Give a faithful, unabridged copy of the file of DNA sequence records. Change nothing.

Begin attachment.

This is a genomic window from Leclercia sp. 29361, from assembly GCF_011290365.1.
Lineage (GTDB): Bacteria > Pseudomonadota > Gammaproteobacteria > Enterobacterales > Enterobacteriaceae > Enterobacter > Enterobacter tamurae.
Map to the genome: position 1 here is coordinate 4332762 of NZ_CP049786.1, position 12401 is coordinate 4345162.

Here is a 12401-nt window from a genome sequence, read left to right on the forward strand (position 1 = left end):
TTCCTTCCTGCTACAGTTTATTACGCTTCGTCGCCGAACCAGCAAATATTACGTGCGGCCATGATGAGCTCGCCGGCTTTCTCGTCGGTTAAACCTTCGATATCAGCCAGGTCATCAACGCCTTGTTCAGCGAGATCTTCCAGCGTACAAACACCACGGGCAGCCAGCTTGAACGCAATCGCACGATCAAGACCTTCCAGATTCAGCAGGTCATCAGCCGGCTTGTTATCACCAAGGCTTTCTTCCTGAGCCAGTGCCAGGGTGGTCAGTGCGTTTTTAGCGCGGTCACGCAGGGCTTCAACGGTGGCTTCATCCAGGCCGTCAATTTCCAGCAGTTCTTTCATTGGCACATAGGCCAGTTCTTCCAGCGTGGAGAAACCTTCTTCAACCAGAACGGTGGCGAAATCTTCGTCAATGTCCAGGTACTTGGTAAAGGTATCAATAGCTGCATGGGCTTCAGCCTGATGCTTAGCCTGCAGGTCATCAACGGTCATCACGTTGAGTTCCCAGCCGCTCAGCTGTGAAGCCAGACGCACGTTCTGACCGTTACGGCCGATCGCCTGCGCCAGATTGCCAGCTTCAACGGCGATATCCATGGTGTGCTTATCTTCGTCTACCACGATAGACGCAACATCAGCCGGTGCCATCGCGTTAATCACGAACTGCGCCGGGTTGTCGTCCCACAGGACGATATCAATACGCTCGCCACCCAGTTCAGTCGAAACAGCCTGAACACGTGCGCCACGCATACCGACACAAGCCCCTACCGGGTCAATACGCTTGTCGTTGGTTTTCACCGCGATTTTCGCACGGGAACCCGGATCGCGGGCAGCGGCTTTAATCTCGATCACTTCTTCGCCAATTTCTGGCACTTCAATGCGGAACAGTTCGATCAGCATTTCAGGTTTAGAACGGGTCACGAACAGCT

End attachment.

This is a genomic window from Leclercia sp. 29361, from assembly GCF_011290365.1.
Lineage (GTDB): Bacteria > Pseudomonadota > Gammaproteobacteria > Enterobacterales > Enterobacteriaceae > Enterobacter > Enterobacter tamurae.
Map to the genome: position 1 here is coordinate 4332762 of NZ_CP049786.1, position 12401 is coordinate 4345162.

Here is a 12401-nt window from a genome sequence, read left to right on the forward strand (position 1 = left end):
TTCCTTCCTGCTACAGTTTATTACGCTTCGTCGCCGAACCAGCAAATATTACGTGCGGCCATGATGAGCTCGCCGGCTTTCTCGTCGGTTAAACCTTCGATATCAGCCAGGTCATCAACGCCTTGTTCAGCGAGATCTTCCAGCGTACAAACACCACGGGCAGCCAGCTTGAACGCAATCGCACGATCAAGACCTTCCAGATTCAGCAGGTCATCAGCCGGCTTGTTATCACCAAGGCTTTCTTCCTGAGCCAGTGCCAGGGTGGTCAGTGCGTTTTTAGCGCGGTCACGCAGGGCTTCAACGGTGGCTTCATCCAGGCCGTCAATTTCCAGCAGTTCTTTCATTGGCACATAGGCCAGTTCTTCCAGCGTGGAGAAACCTTCTTCAACCAGAACGGTGGCGAAATCTTCGTCAATGTCCAGGTACTTGGTAAAGGTATCAATAGCTGCATGGGCTTCAGCCTGATGCTTAGCCTGCAGGTCATCAACGGTCATCACGTTGAGTTCCCAGCCGCTCAGCTGTGAAGCCAGACGCACGTTCTGACCGTTACGGCCGATCGCCTGCGCCAGATTGCCAGCTTCAACGGCGATATCCATGGTGTGCTTATCTTCGTCTACCACGATAGACGCAACATCAGCCGGTGCCATCGCGTTAATCACGAACTGCGCCGGGTTGTCGTCCCACAGGACGATATCAATACGCTCGCCACCCAGTTCAGTCGAAACAGCCTGAACACGTGCGCCACGCATACCGACACAAGCCCCTACCGGGTCAATACGCTTGTCGTTGGTTTTCACCGCGATTTTCGCACGGGAACCCGGATCGCGGGCAGCGGCTTTAATCTCGATCACTTCTTCGCCAATTTCTGGCACTTCAATGCGGAACAGTTCGATCAGCATTTCAGGTTTAGAACGGGTCACGAACAGCT